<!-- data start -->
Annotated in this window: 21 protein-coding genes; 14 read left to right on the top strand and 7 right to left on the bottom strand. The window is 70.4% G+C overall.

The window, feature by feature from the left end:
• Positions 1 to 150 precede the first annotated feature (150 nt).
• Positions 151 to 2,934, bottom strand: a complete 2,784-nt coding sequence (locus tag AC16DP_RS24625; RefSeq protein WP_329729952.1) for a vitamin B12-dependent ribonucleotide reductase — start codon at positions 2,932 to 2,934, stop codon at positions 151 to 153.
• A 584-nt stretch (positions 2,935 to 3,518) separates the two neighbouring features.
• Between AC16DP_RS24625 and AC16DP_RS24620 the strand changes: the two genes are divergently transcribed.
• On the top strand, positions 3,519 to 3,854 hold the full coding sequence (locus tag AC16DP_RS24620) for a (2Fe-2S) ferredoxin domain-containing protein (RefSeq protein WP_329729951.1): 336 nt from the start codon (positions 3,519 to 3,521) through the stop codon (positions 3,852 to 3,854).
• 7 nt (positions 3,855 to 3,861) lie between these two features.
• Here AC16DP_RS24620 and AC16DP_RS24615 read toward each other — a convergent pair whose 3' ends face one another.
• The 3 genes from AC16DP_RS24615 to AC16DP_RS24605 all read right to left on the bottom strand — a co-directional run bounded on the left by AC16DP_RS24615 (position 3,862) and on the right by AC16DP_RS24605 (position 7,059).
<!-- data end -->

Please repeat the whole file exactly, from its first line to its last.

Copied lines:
Annotated in this window: 21 protein-coding genes; 14 read left to right on the top strand and 7 right to left on the bottom strand. The window is 70.4% G+C overall.

The window, feature by feature from the left end:
• Positions 1 to 150 precede the first annotated feature (150 nt).
• Positions 151 to 2,934, bottom strand: a complete 2,784-nt coding sequence (locus tag AC16DP_RS24625; RefSeq protein WP_329729952.1) for a vitamin B12-dependent ribonucleotide reductase — start codon at positions 2,932 to 2,934, stop codon at positions 151 to 153.
• A 584-nt stretch (positions 2,935 to 3,518) separates the two neighbouring features.
• Between AC16DP_RS24625 and AC16DP_RS24620 the strand changes: the two genes are divergently transcribed.
• On the top strand, positions 3,519 to 3,854 hold the full coding sequence (locus tag AC16DP_RS24620) for a (2Fe-2S) ferredoxin domain-containing protein (RefSeq protein WP_329729951.1): 336 nt from the start codon (positions 3,519 to 3,521) through the stop codon (positions 3,852 to 3,854).
• 7 nt (positions 3,855 to 3,861) lie between these two features.
• Here AC16DP_RS24620 and AC16DP_RS24615 read toward each other — a convergent pair whose 3' ends face one another.
• The 3 genes from AC16DP_RS24615 to AC16DP_RS24605 all read right to left on the bottom strand — a co-directional run bounded on the left by AC16DP_RS24615 (position 3,862) and on the right by AC16DP_RS24605 (position 7,059).